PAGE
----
In rousing speech to US Congress, PM Modi signals new moment in ties
In a rousing speech invoking past and present India-US ties, Prime Minister Narendra Modi on Wednesday urged US lawmakers to listen to a new “symphony in play”, one that was calling for the realisation of the full promise of the relationship.india Updated: Jun 09, 2016 16:30 IST
Prime Minister Narendra Modi sought to push India into a stronger security and economic relationship with the United States on Wednesday, in an elegant address to the US Congress that many felt signalled a new moment in bilateral ties.
Modi used the 45-minute speech, peppered with humour and which drew eight standing ovations, to make serious points about the need to fight terrorism and about India’s regional concerns over Pakistan and Chinese expansionism.
“I commend the members of the US Congress for sending a clear message to those who preach and practice terrorism for political gains,” he said, without mentioning either country by name. Modi was alluding to American lawmakers recently blocking a proposed, US-subsided sale of F-16 fighter jets to Pakistan.
Modi, who has ushered in closer bilateral ties since taking power two years ago, said India and the US have overcome “the hesitations of history” and highlighted shared values and aligned interests of the two countries. He described the US as an “indispensable partner”.
“The orchestra have sufficiently tuned their instrument, the baton has given the signal,” Modi said, quoting legendary American poet Walt Whitman. “And to that, if I may add, there is a new symphony in play.”
But he kept the specifics firmly in sight. Combating terrorism, Modi said, was foremost among the shared objectives of the two countries.
“Globally, terrorism remains the biggest threat, going by different names, but with the common philosophy of hate, murder and violence.”
“The need of the hour is for us to deepen our security cooperation,” the prime minister said, adding, “And, base it on a policy that isolates those who harbour, support and sponsor terrorists; that does not distinguish between ‘good’ and ‘bad’ terrorists; and that delinks religion from terrorism.”
“Terrorism must be delegitimised,” he added.
Michael Krugman, a scholar with Wilson Center, a think tank, said he was struck by the applause that line received, showing the hostility felt by lawmakers towards Pakistan, which Modi didn’t mention by name in his speech.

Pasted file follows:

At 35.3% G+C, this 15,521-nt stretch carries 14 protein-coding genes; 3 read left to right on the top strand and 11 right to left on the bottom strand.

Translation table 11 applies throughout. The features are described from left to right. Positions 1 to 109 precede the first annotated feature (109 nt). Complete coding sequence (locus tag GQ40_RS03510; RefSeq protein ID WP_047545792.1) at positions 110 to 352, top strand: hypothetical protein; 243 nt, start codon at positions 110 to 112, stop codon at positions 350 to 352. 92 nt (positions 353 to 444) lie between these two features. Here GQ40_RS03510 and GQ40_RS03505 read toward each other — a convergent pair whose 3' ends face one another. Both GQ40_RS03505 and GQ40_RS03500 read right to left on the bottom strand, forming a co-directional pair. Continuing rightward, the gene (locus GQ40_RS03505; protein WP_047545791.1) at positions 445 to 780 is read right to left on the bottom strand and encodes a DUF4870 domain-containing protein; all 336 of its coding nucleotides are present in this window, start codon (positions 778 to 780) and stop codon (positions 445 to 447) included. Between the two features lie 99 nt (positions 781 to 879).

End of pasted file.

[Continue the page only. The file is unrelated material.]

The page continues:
Other Indian and US officials also said they have been struck by how little Pakistan has figured during the talks this time, compared to in the past - — and one that the prime minister used to highlight a shared concern.
Milan Vaishnav, an India expert at Carnegie, said, “This was an elegant speech that combined the usual chestnuts (shared values, democracy, people-to-people ties) with forays into contested issues like Afghanistan, climate change, and Asian security.”
And, to the areas of contention, he might have added the prime minister’s own history with the US Congress, which passed a legislation that prevented the state department from issuing Modi a visa for many years when he was chief minister.
Without directly alluding to it, or to a recent hostile hearing of the senate over the state of human rights issues in India, the prime minister said, “For my government, the Constitution is its real holy book. And, in that holy book, freedom of faith, speech and franchise, and equality of all citizens, regardless of background, are enshrined as fundamental rights.”
But he also pushed back on some contentious issues. On continuing criticism of India’s Intellectual Property Rights, Modi, said, “SIRI (the iPhone app) tells us that India’s ancient heritage of Yoga has over 30 million practitioners in the US. It is estimated that more Americans bend for yoga than to throw a curve ball.”
And, no, he added, “We have not yet claimed intellectual property right on Yoga.”